Bijan Tehrani: How were you approached for playing this part? This is a very interesting film with new ideas; how did you decide to play it?
Shabana Azmi: I didn’t know the filmmaker, and I got a call from him, and he said that I should see the script. I asked him to send it to me, and I remember reading it and I couldn’t stop laughing. And I just said yes. He couldn’t believe it; because there was no way he was going to afford my fees. I found it hysterically funny, and it also offered me a part that was different from the usual, very strong and morally correct roles I play. I thought it was quite delicious to play someone I have not before.
BT: Have you been at a screening of the film? If so, how does the audience react?
SA: Yes. They fall down laughing. They really enjoyed the film. It was quite heartening to see their reaction.
BT: Through your long career, which includes great achievements, you have played so many different parts. Yet this part is so different from any other in your career. How did you work with the director? Was there any improvisation, or did you stick strictly to the script?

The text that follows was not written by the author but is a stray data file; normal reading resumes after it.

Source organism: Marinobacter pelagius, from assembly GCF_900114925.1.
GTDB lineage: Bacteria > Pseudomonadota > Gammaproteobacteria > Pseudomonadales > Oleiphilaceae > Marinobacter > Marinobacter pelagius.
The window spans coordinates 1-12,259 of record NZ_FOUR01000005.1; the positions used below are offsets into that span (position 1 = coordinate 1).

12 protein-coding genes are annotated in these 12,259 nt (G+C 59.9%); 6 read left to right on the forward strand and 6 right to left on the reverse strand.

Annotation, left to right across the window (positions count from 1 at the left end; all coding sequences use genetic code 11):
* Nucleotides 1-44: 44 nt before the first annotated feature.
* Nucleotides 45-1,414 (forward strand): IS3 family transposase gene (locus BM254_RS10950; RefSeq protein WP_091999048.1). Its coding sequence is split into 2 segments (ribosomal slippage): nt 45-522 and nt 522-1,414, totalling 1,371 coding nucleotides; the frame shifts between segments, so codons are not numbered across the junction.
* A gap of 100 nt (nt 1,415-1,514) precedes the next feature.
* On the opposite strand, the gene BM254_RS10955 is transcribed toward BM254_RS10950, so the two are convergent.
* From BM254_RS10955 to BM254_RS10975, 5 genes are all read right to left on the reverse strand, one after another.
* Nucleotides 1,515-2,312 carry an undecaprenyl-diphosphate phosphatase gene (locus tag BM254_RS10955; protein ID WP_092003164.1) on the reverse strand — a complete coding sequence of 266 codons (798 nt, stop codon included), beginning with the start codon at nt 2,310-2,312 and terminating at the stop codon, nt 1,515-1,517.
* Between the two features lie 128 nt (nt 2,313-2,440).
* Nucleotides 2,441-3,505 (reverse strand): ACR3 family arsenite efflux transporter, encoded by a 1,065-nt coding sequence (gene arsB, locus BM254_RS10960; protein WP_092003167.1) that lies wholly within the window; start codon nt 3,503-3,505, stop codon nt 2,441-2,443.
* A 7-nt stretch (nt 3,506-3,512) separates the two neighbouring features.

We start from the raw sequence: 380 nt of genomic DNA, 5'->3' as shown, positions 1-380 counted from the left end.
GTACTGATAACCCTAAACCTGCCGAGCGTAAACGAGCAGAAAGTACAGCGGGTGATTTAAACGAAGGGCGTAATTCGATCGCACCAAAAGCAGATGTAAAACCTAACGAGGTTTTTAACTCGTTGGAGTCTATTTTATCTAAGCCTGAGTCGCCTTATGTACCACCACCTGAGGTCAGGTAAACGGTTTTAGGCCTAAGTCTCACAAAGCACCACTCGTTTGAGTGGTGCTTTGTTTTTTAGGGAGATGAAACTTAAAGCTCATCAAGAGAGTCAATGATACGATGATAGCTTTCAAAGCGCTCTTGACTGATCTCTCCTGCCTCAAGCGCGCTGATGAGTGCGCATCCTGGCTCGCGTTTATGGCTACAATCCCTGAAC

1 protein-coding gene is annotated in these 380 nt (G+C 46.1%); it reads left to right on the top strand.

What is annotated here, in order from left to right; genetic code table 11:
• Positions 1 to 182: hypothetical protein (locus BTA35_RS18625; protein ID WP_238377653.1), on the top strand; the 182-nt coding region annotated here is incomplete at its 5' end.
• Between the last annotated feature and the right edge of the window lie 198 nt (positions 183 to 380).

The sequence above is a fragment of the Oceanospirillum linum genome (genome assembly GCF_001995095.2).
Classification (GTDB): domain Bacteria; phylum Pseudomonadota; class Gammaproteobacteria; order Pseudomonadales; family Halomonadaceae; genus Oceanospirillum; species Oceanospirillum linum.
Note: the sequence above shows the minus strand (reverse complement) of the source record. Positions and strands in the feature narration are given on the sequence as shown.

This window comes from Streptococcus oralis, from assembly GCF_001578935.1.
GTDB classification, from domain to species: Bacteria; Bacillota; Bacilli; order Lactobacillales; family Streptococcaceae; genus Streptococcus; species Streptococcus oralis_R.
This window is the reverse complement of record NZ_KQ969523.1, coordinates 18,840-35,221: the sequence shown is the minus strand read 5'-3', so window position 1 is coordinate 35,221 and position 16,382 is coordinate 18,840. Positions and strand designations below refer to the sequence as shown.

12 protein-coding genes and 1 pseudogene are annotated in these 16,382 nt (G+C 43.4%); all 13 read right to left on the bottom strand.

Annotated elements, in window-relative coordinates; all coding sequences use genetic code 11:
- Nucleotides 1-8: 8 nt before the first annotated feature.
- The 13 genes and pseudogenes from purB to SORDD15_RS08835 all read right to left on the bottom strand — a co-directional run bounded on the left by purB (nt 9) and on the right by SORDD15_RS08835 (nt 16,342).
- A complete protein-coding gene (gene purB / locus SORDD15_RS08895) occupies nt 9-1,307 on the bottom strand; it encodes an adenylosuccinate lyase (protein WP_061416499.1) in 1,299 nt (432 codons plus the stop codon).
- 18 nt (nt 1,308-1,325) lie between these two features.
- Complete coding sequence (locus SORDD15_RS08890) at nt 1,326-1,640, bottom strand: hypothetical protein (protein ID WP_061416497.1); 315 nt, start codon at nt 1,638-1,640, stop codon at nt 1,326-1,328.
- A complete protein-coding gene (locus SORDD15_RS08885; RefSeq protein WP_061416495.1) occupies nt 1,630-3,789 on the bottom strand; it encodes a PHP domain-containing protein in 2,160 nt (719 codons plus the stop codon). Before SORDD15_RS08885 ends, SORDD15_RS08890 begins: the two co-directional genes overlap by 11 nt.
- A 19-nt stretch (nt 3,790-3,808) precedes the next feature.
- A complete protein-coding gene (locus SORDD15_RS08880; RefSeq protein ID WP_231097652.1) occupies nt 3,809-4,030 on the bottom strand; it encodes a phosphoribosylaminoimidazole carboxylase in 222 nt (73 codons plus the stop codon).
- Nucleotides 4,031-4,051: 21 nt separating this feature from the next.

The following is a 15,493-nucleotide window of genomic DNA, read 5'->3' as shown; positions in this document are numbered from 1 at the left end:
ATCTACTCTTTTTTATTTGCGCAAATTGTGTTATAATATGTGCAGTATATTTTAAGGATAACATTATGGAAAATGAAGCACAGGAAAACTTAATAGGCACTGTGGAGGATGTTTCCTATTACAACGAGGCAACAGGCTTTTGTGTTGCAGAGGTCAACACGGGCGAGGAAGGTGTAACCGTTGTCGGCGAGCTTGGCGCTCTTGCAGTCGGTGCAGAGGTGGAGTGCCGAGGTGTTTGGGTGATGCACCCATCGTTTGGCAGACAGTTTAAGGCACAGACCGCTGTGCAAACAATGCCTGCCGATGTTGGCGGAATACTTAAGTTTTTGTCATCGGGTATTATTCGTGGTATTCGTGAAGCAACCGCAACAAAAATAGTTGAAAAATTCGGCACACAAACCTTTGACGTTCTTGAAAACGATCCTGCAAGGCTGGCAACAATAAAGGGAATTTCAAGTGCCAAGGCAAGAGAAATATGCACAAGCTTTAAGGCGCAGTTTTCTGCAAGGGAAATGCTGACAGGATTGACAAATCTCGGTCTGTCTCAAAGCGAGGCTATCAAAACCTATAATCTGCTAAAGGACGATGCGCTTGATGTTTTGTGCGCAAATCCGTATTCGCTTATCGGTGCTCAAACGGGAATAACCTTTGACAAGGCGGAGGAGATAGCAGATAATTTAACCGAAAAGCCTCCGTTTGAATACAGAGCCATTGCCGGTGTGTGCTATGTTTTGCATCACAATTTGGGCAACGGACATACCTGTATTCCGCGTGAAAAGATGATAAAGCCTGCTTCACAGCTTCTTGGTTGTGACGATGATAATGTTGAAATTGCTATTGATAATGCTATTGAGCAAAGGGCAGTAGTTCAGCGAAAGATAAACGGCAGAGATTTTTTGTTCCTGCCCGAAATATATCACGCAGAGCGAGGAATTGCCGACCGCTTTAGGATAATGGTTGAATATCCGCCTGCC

SA: One thing that I wanted to make very certain when playing Rrita was that I had to prevent her from becoming a caricature, and that it would work and be funny only if Rrita Kapoor truly believes in herself, and she doesn’t feel a contradiction of what she is claiming to do and what she is actually doing. I knew it could be funny only if I played it like this. There are many women that I know of who actually do charity work, but will stop at nothing to do it. I find this myself a contradiction, which Rrita Kapoor doesn’t realize. Manish Acharya [The Filmmaker] and I were largely in agreement with the way she had to be played. It was lots of fun.
BT: There are many young actors in the film who were playing in a film with you for the first time. How was your interaction with the other actors?